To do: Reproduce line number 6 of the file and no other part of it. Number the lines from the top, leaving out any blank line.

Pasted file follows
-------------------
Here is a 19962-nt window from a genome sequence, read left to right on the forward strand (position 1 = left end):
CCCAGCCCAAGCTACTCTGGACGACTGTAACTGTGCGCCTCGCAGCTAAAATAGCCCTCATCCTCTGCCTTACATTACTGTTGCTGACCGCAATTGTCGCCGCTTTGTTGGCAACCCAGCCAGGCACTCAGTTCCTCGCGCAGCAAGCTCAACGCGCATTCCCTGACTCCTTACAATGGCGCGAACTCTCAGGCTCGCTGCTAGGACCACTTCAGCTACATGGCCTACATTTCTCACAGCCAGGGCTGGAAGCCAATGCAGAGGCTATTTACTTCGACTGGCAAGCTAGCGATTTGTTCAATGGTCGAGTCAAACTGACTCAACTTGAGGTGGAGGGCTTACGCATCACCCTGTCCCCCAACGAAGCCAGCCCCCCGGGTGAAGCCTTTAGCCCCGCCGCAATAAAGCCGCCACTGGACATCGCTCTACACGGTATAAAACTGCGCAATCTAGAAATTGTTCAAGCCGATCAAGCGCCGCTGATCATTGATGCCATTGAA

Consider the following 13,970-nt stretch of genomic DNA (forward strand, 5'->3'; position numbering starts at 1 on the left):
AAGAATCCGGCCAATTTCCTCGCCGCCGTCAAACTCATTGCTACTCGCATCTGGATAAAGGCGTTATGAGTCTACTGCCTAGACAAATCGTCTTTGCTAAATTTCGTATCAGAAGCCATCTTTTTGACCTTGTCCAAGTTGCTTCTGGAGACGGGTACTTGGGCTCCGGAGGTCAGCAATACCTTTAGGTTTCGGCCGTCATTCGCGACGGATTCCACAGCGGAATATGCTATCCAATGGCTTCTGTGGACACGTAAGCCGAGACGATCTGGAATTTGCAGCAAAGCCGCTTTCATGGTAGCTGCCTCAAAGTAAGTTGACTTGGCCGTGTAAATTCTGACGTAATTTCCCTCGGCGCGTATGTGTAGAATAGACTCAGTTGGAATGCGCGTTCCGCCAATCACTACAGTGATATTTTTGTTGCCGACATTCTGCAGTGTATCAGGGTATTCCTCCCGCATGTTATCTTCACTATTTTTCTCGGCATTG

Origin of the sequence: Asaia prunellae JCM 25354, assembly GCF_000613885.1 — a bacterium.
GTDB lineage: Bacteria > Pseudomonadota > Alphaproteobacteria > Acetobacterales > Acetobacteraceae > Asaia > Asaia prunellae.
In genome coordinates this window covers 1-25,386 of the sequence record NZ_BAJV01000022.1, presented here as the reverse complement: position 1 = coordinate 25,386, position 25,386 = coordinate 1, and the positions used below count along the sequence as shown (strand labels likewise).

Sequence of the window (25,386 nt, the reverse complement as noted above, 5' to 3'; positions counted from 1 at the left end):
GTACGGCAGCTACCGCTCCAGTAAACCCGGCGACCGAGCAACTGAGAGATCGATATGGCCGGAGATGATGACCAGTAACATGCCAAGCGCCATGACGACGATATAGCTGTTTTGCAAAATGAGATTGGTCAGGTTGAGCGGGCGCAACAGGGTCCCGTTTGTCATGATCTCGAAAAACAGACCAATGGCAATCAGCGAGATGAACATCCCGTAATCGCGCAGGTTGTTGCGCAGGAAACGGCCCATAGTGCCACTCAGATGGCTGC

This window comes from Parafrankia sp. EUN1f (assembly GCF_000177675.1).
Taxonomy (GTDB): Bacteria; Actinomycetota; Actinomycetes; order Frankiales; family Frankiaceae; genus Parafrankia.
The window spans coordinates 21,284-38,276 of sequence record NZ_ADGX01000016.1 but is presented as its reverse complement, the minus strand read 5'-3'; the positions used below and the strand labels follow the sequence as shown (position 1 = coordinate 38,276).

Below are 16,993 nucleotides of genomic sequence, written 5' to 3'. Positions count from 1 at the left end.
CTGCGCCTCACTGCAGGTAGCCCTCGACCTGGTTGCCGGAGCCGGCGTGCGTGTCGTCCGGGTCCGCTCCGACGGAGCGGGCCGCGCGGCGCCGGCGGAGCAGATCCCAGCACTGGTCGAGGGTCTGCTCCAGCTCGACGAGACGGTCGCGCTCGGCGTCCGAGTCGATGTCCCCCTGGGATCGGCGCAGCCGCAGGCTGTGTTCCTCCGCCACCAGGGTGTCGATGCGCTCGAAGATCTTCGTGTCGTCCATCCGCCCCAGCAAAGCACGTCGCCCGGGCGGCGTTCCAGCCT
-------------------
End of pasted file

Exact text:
GTDB lineage: Bacteria > Pseudomonadota > Alphaproteobacteria > Acetobacterales > Acetobacteraceae > Asaia > Asaia prunellae.